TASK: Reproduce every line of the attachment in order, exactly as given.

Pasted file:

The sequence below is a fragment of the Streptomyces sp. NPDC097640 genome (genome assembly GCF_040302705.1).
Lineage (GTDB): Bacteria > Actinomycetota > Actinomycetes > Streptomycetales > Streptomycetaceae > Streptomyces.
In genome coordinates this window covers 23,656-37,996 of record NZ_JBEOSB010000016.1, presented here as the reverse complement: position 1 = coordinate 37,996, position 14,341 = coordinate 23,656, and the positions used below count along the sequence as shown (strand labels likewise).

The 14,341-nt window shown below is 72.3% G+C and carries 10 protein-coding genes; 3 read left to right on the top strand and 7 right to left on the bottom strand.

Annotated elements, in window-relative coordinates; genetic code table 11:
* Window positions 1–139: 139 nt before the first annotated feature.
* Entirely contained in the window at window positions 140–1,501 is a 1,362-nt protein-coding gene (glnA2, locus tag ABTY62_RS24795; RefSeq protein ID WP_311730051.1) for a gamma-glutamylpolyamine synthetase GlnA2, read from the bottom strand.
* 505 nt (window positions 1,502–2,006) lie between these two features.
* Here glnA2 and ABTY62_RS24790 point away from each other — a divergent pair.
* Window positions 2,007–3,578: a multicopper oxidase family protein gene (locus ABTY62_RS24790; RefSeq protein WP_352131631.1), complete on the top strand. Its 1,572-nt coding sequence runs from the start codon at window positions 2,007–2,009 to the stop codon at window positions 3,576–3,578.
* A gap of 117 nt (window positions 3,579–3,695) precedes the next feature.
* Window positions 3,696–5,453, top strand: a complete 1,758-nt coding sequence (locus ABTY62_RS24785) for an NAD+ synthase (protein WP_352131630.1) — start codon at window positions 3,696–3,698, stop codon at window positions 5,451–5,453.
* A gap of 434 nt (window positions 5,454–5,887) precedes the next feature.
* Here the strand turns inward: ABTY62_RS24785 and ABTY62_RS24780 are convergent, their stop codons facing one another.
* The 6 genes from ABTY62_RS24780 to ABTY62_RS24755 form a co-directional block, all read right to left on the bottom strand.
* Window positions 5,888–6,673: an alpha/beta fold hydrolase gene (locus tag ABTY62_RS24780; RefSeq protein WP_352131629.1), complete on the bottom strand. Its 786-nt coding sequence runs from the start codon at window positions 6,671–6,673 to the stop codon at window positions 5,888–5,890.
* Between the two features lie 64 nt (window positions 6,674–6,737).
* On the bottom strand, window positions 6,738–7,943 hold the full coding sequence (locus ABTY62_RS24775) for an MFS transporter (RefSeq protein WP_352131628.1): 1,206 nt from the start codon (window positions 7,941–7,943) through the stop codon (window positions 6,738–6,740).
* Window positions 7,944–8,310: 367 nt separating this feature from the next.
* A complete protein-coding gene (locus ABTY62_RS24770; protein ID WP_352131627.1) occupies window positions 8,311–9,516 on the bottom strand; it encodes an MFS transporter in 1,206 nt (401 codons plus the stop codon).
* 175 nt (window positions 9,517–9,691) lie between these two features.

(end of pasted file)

The sequence below is a fragment of the Streptomyces sp. NPDC097640 genome (genome assembly GCF_040302705.1).
Lineage (GTDB): Bacteria > Actinomycetota > Actinomycetes > Streptomycetales > Streptomycetaceae > Streptomyces.
In genome coordinates this window covers 23,656-37,996 of record NZ_JBEOSB010000016.1, presented here as the reverse complement: position 1 = coordinate 37,996, position 14,341 = coordinate 23,656, and the positions used below count along the sequence as shown (strand labels likewise).

The 14,341-nt window shown below is 72.3% G+C and carries 10 protein-coding genes; 3 read left to right on the top strand and 7 right to left on the bottom strand.

Annotated elements, in window-relative coordinates; genetic code table 11:
* Window positions 1–139: 139 nt before the first annotated feature.
* Entirely contained in the window at window positions 140–1,501 is a 1,362-nt protein-coding gene (glnA2, locus tag ABTY62_RS24795; RefSeq protein ID WP_311730051.1) for a gamma-glutamylpolyamine synthetase GlnA2, read from the bottom strand.
* 505 nt (window positions 1,502–2,006) lie between these two features.
* Here glnA2 and ABTY62_RS24790 point away from each other — a divergent pair.
* Window positions 2,007–3,578: a multicopper oxidase family protein gene (locus ABTY62_RS24790; RefSeq protein WP_352131631.1), complete on the top strand. Its 1,572-nt coding sequence runs from the start codon at window positions 2,007–2,009 to the stop codon at window positions 3,576–3,578.
* A gap of 117 nt (window positions 3,579–3,695) precedes the next feature.
* Window positions 3,696–5,453, top strand: a complete 1,758-nt coding sequence (locus ABTY62_RS24785) for an NAD+ synthase (protein WP_352131630.1) — start codon at window positions 3,696–3,698, stop codon at window positions 5,451–5,453.
* A gap of 434 nt (window positions 5,454–5,887) precedes the next feature.
* Here the strand turns inward: ABTY62_RS24785 and ABTY62_RS24780 are convergent, their stop codons facing one another.
* The 6 genes from ABTY62_RS24780 to ABTY62_RS24755 form a co-directional block, all read right to left on the bottom strand.
* Window positions 5,888–6,673: an alpha/beta fold hydrolase gene (locus tag ABTY62_RS24780; RefSeq protein WP_352131629.1), complete on the bottom strand. Its 786-nt coding sequence runs from the start codon at window positions 6,671–6,673 to the stop codon at window positions 5,888–5,890.
* Between the two features lie 64 nt (window positions 6,674–6,737).
* On the bottom strand, window positions 6,738–7,943 hold the full coding sequence (locus ABTY62_RS24775) for an MFS transporter (RefSeq protein WP_352131628.1): 1,206 nt from the start codon (window positions 7,941–7,943) through the stop codon (window positions 6,738–6,740).
* Window positions 7,944–8,310: 367 nt separating this feature from the next.
* A complete protein-coding gene (locus ABTY62_RS24770; protein ID WP_352131627.1) occupies window positions 8,311–9,516 on the bottom strand; it encodes an MFS transporter in 1,206 nt (401 codons plus the stop codon).
* 175 nt (window positions 9,517–9,691) lie between these two features.